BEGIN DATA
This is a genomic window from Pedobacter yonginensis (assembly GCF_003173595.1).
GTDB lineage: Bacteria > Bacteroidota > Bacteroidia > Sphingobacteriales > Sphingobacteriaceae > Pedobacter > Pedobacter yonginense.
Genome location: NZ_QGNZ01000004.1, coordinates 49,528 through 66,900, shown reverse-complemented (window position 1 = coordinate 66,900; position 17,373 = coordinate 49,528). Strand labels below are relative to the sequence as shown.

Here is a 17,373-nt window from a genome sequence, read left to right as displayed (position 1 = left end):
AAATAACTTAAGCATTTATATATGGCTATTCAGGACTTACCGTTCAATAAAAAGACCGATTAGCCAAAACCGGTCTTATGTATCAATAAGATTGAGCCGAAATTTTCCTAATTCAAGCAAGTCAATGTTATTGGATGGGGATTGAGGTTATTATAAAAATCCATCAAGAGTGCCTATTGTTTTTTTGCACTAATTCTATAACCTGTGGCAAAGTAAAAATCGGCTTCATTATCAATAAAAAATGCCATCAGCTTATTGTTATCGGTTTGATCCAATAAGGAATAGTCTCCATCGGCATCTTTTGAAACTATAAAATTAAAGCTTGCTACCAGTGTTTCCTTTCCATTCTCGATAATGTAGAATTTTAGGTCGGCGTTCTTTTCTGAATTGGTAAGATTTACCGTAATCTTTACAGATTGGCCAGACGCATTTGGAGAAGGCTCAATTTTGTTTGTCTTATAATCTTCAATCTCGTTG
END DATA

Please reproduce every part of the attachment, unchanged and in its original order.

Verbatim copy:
This is a genomic window from Pedobacter yonginensis (assembly GCF_003173595.1).
GTDB lineage: Bacteria > Bacteroidota > Bacteroidia > Sphingobacteriales > Sphingobacteriaceae > Pedobacter > Pedobacter yonginense.
Genome location: NZ_QGNZ01000004.1, coordinates 49,528 through 66,900, shown reverse-complemented (window position 1 = coordinate 66,900; position 17,373 = coordinate 49,528). Strand labels below are relative to the sequence as shown.

Here is a 17,373-nt window from a genome sequence, read left to right as displayed (position 1 = left end):
AAATAACTTAAGCATTTATATATGGCTATTCAGGACTTACCGTTCAATAAAAAGACCGATTAGCCAAAACCGGTCTTATGTATCAATAAGATTGAGCCGAAATTTTCCTAATTCAAGCAAGTCAATGTTATTGGATGGGGATTGAGGTTATTATAAAAATCCATCAAGAGTGCCTATTGTTTTTTTGCACTAATTCTATAACCTGTGGCAAAGTAAAAATCGGCTTCATTATCAATAAAAAATGCCATCAGCTTATTGTTATCGGTTTGATCCAATAAGGAATAGTCTCCATCGGCATCTTTTGAAACTATAAAATTAAAGCTTGCTACCAGTGTTTCCTTTCCATTCTCGATAATGTAGAATTTTAGGTCGGCGTTCTTTTCTGAATTGGTAAGATTTACCGTAATCTTTACAGATTGGCCAGACGCATTTGGAGAAGGCTCAATTTTGTTTGTCTTATAATCTTCAATCTCGTTG